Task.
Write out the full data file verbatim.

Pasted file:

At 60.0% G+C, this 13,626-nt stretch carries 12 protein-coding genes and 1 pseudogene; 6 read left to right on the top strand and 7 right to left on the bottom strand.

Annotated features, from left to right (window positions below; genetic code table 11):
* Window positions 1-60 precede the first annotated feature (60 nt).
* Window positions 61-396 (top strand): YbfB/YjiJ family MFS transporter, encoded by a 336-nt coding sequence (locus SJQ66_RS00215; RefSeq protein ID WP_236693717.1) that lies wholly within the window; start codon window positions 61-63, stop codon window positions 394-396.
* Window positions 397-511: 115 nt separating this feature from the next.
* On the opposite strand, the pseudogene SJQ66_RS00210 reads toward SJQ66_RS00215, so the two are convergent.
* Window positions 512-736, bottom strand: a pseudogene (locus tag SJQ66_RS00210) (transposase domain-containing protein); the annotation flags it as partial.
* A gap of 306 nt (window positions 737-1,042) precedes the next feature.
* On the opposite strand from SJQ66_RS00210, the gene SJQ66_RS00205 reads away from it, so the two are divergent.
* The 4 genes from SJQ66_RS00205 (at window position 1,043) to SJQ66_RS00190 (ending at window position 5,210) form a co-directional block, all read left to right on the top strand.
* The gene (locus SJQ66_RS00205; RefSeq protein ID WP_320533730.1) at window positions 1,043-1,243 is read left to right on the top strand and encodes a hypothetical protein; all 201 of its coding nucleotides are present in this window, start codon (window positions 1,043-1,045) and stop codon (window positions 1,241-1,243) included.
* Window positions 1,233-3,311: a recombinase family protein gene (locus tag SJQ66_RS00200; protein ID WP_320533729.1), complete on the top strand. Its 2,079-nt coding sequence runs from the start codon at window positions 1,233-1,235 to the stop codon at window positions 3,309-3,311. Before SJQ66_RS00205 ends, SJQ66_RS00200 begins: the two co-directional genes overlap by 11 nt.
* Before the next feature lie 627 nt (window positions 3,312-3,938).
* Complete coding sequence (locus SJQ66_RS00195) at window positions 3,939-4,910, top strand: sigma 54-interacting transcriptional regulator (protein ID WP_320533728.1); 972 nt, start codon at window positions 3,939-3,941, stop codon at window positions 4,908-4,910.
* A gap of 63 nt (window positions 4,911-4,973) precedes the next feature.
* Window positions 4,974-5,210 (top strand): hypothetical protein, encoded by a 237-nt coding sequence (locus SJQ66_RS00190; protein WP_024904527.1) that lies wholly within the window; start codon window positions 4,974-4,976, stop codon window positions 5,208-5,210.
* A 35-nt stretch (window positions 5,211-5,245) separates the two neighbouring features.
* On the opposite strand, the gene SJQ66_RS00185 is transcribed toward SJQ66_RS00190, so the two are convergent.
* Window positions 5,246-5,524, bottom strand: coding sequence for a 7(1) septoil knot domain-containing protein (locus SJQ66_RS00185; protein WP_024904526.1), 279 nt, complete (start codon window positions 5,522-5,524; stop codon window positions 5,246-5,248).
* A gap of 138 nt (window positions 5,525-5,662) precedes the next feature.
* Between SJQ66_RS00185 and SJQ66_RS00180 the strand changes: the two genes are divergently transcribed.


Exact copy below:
At 60.0% G+C, this 13,626-nt stretch carries 12 protein-coding genes and 1 pseudogene; 6 read left to right on the top strand and 7 right to left on the bottom strand.

Annotated features, from left to right (window positions below; genetic code table 11):
* Window positions 1-60 precede the first annotated feature (60 nt).
* Window positions 61-396 (top strand): YbfB/YjiJ family MFS transporter, encoded by a 336-nt coding sequence (locus SJQ66_RS00215; RefSeq protein ID WP_236693717.1) that lies wholly within the window; start codon window positions 61-63, stop codon window positions 394-396.
* Window positions 397-511: 115 nt separating this feature from the next.
* On the opposite strand, the pseudogene SJQ66_RS00210 reads toward SJQ66_RS00215, so the two are convergent.
* Window positions 512-736, bottom strand: a pseudogene (locus tag SJQ66_RS00210) (transposase domain-containing protein); the annotation flags it as partial.
* A gap of 306 nt (window positions 737-1,042) precedes the next feature.
* On the opposite strand from SJQ66_RS00210, the gene SJQ66_RS00205 reads away from it, so the two are divergent.
* The 4 genes from SJQ66_RS00205 (at window position 1,043) to SJQ66_RS00190 (ending at window position 5,210) form a co-directional block, all read left to right on the top strand.
* The gene (locus SJQ66_RS00205; RefSeq protein ID WP_320533730.1) at window positions 1,043-1,243 is read left to right on the top strand and encodes a hypothetical protein; all 201 of its coding nucleotides are present in this window, start codon (window positions 1,043-1,045) and stop codon (window positions 1,241-1,243) included.
* Window positions 1,233-3,311: a recombinase family protein gene (locus tag SJQ66_RS00200; protein ID WP_320533729.1), complete on the top strand. Its 2,079-nt coding sequence runs from the start codon at window positions 1,233-1,235 to the stop codon at window positions 3,309-3,311. Before SJQ66_RS00205 ends, SJQ66_RS00200 begins: the two co-directional genes overlap by 11 nt.
* Before the next feature lie 627 nt (window positions 3,312-3,938).
* Complete coding sequence (locus SJQ66_RS00195) at window positions 3,939-4,910, top strand: sigma 54-interacting transcriptional regulator (protein ID WP_320533728.1); 972 nt, start codon at window positions 3,939-3,941, stop codon at window positions 4,908-4,910.
* A gap of 63 nt (window positions 4,911-4,973) precedes the next feature.
* Window positions 4,974-5,210 (top strand): hypothetical protein, encoded by a 237-nt coding sequence (locus SJQ66_RS00190; protein WP_024904527.1) that lies wholly within the window; start codon window positions 4,974-4,976, stop codon window positions 5,208-5,210.
* A 35-nt stretch (window positions 5,211-5,245) separates the two neighbouring features.
* On the opposite strand, the gene SJQ66_RS00185 is transcribed toward SJQ66_RS00190, so the two are convergent.
* Window positions 5,246-5,524, bottom strand: coding sequence for a 7(1) septoil knot domain-containing protein (locus SJQ66_RS00185; protein WP_024904526.1), 279 nt, complete (start codon window positions 5,522-5,524; stop codon window positions 5,246-5,248).
* A gap of 138 nt (window positions 5,525-5,662) precedes the next feature.
* Between SJQ66_RS00185 and SJQ66_RS00180 the strand changes: the two genes are divergently transcribed.